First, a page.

Only copyright holders know if something is authorized, and only courts can decide if a copyright has been infringed; Google cannot determine whether a particular webpage does or does not violate copyright law. So while this new signal will influence the ranking of some search results, we won’t be removing any pages from search results unless we receive a valid copyright removal notice from the rights owner.
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Netflix disappointed Wall Street with its second-quarter earnings. It's trying to get out of the business of delivering DVDs by mail while it grows in online streaming.
In a world where people watching movies and TV shows online is a trend that's absolutely taking off, you'd expect that the biggest name in the streaming space, Netflix, would be doing quite well. And you'd be justified — but also quite wrong.
First, the streaming part. This is from The Wrap, referencing a recent report from the Digital Entertainment Group and looping in Netflix's major business-model change:
The five-fold spike in subscription streaming is largely due to Netflix’s shift away from CDs. Spending on subscription streaming hit $548.6 million in the first half of 2012, up from $85 million in the first six months of 2011. [my emphasis]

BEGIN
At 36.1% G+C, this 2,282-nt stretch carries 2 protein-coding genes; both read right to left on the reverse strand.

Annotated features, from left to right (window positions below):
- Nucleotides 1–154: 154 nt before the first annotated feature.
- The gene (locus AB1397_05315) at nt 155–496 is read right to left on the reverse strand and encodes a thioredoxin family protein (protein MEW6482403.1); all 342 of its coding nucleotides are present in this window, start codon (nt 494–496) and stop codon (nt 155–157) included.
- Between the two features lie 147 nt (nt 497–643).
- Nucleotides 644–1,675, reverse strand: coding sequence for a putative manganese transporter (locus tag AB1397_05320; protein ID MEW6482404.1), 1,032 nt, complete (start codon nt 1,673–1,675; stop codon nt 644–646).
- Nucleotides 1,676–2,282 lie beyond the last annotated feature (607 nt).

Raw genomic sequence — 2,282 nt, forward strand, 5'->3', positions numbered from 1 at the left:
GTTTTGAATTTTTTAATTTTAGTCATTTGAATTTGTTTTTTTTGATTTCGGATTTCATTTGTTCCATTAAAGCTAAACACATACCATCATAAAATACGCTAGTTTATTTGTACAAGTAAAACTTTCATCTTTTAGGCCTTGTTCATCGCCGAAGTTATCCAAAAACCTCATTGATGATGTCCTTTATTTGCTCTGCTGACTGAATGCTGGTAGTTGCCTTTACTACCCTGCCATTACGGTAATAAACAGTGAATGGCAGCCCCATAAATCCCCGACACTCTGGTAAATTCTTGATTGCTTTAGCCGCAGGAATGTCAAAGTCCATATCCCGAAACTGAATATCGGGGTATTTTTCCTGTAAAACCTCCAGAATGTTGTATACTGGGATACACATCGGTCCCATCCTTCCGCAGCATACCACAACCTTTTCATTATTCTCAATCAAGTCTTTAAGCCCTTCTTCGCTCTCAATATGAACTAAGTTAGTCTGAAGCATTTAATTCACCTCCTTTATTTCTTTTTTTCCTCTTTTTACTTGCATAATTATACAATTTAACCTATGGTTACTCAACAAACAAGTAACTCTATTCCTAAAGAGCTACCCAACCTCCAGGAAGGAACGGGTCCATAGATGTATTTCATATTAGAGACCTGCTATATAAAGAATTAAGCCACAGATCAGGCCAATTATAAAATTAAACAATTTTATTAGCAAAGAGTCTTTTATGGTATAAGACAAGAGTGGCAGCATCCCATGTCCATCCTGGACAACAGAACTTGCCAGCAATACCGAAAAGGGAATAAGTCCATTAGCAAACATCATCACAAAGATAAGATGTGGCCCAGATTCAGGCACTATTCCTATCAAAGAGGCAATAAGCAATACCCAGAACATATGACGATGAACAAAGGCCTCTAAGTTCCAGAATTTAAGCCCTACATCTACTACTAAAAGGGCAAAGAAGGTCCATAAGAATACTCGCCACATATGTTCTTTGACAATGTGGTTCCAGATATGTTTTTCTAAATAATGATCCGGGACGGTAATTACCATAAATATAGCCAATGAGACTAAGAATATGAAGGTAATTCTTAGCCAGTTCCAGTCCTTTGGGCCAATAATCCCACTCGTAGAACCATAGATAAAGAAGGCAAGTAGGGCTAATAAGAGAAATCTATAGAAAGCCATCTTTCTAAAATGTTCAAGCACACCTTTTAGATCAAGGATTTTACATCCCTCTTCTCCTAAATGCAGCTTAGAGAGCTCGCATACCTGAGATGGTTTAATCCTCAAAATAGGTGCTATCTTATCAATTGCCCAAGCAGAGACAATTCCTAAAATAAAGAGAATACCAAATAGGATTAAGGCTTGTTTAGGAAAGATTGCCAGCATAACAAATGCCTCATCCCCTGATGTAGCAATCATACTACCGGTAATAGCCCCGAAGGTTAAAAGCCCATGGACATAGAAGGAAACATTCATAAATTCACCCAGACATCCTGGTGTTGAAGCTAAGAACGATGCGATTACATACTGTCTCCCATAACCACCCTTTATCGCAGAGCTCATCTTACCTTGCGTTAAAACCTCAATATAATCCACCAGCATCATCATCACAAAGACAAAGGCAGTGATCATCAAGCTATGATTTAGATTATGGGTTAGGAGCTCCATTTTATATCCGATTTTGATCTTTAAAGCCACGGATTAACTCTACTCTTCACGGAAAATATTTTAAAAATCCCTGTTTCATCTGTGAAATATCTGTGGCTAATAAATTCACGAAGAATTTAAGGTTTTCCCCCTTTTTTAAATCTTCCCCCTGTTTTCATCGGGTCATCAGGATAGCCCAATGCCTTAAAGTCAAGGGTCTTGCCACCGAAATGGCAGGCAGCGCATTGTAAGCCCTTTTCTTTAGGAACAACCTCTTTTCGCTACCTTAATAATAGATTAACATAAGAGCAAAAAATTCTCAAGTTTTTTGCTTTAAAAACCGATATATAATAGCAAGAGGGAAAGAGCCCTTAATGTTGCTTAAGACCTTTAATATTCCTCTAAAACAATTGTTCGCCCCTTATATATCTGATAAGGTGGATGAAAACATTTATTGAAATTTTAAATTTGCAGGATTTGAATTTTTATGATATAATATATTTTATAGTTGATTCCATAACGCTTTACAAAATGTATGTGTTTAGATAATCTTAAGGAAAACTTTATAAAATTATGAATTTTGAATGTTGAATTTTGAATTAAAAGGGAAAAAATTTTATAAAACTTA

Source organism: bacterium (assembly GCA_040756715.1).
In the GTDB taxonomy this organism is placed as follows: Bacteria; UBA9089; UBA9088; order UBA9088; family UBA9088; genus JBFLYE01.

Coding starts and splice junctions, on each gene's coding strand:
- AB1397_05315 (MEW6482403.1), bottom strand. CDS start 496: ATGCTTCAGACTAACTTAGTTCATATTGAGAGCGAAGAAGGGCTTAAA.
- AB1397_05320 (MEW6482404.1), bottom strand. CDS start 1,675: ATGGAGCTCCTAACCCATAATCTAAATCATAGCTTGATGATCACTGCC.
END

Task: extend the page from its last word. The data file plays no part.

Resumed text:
How could Netflix lose with increases of that magnitude being posted? Easy: All that demand for streaming means Netflix is going to have to spend and spend hugely to feed the demand. Wall Street is concerned about this — as well it should be given that the former darling of the Silicon Valley tech world just saw second quarter earnings call by a whopping 91 percent. USAToday does the numbers:
The new Microsoft Surface tablet PC was unveiled today in Hollywood. Should Apple and the iPad be worried?
As expected, Microsoft unveiled its new tablet, called "Surface," in Hollywood today. The device is designed to attack the market-leading iPad's only real weakness: the perception that it's a device for consumption rather than creation — for reading and watching rather than getting things done.